Scott Hahn posted this on his Facebook page, and it deserves wider circulation:
According to Croatian tradition, when a couple gets married, the priest doesn’t tell them that they have found the perfect person. On the contrary! Instead, he says to them: “You have found your cross. It is a cross to love, to carry it with you, a cross that is not to throw away but to treasure.”
In Herzegovina, the Cross represents the greatest love and the crucifix is the treasure of the house.
When the bride and groom enter the church on their wedding day, they carry a crucifix with them. The priest blesses the crucifix. When the time comes to exchange their vows, the bride puts her right hand on the crucifix and the groom puts his hand on hers, so that both hands are joined together on the crucifix.
The priest covers their hands with his stole as they exchange their vows, according to the rite of the Church, to be faithful to each other, in joy and in sorrow, in sickness and in health, till death do them part.
Then, instead of kissing each other, the bride and groom kiss the crucifix. Those who witness the ceremony understand from it that if one of them leaves the other, he or she leaves Christ on the Cross.
After the ceremony, the newlyweds bring the crucifix to their home and put it in a place of honor. It will forever be the point of reference and the place of family prayer. In times of difficulty, the family do not go to the lawyer or the psychiatrist, but kneel down together before the crucifix in search of help from Jesus Christ. They kneel down and maybe even cry and open their hearts asking the Lord and each other for forgiveness. They go to sleep with peace in their hearts because they have received forgiveness from the only one who has the power to save.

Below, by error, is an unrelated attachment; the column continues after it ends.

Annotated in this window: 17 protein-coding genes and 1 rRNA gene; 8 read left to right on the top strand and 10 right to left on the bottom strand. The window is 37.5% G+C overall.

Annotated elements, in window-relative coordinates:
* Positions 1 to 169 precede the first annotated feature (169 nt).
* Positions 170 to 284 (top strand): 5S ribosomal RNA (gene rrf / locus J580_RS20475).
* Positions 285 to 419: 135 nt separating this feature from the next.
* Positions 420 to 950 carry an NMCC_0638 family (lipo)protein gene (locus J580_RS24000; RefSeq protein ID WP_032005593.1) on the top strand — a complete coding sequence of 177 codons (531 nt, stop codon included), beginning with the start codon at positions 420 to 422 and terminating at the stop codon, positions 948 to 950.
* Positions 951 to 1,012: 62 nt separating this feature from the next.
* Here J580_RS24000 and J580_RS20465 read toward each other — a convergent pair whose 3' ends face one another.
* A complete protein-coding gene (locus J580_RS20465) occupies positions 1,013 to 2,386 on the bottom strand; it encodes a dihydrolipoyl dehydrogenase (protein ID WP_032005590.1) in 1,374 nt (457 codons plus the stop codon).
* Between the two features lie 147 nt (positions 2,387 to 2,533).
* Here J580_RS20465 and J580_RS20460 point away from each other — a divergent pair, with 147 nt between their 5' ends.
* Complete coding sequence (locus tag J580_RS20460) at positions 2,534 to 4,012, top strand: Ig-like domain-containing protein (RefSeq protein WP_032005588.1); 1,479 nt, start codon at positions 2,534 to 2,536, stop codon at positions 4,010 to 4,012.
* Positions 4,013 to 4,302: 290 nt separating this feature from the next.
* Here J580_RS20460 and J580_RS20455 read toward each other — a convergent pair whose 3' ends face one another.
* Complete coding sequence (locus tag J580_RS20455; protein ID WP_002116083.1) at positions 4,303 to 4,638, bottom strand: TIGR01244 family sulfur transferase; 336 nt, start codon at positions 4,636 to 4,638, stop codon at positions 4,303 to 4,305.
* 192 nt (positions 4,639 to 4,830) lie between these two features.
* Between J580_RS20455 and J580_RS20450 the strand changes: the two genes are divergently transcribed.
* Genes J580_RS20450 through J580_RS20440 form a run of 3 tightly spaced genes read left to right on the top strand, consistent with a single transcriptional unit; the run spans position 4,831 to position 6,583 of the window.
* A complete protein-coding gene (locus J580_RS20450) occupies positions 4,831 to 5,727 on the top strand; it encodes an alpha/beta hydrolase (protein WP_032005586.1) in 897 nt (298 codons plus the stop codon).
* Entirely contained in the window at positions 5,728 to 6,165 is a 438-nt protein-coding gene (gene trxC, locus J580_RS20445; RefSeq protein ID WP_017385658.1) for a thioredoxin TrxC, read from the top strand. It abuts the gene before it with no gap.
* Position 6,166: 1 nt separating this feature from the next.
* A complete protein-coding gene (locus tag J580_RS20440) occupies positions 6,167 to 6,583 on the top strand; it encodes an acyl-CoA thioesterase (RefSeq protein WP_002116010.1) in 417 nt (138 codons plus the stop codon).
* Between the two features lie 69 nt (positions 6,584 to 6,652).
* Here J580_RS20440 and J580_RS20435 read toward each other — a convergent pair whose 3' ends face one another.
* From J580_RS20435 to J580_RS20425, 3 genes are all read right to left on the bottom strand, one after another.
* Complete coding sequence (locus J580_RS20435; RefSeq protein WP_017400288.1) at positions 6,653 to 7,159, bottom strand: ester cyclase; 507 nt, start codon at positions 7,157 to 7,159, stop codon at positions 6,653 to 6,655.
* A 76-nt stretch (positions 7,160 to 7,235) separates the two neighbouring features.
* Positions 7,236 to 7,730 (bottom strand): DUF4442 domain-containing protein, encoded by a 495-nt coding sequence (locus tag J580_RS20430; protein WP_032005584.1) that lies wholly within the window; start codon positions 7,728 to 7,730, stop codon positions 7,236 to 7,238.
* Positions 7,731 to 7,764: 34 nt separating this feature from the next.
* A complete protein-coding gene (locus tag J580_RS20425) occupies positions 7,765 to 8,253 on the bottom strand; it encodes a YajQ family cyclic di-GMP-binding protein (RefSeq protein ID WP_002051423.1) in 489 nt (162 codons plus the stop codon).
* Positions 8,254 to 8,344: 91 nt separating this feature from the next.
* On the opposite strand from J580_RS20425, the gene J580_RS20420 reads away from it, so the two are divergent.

Husband and wife will teach their children to kiss the crucifix every day and not to go to sleep like pagans, without first giving thanks to Jesus. They know that Jesus is holding them in His arms and there is nothing to fear.
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Writer Tom Perna described doing this at his wedding:
Although neither of us is Croatian, we found the tradition of holding the crucifix an exceptional symbol of the vocation of marriage. So moved by seeing this at our wedding, two other couples (both friends of ours) who were recently married followed our example and did the same thing at their wedding Mass.
In the town of Siroki-Brijeg in Bosnia and Herzegovina, there has not been one single divorce or broken family in living memory among the 26,000 people who call the town home. A people who have suffered for their Catholic faith throughout the centuries at the hands of different conquerors, they know the importance that Christ plays in the life of a Christian and that salvation comes through the Cross of Jesus Christ.
The blog Catholicism Pure and Simple sums it up:
The family is indissolubly united to the Cross of Christ. Is this simply a morbid outlook on marital and family life? Or is it a piece of wisdom that few in our modern world can understand?
The Catechism teaches that “love should be permanent or it is not true love. It is not a feeling which comes and goes, but a power to give which should be there even when feeling dies out”.
In marriage we cannot rely on our own human strength, and if we think we can, we shall fail. Temptation enters into every marriage in one way or another. On one’s wedding day it is hard to imagine a day when it all won’t be perfect. Little do the young hearts know that they are embarking on a road which will travel to the highest peaks and the lowest valleys. It is during those times spent deep in the valley that it takes heroic efforts by both to stay the course. At times it is even necessary for one spouse to have the mental discipline to pull the other spouse back into the marriage. Those who are experiencing this or have in the past can fully appreciate the grace that is necessary to hold on through the storm or the silence. There might be days when it all seems hopeless. Then a moment of true grace can bring a flood of renewed love and vitality back to the relationship to renew the sacramental bond. It is during these times of intense difficulty that spouses can experience what is truly meant by those seemingly prophetic words now being added during some marriage ceremonies: “You may kiss the Cross.”
Finally, here’s a video on the subject, from Ascension Presents: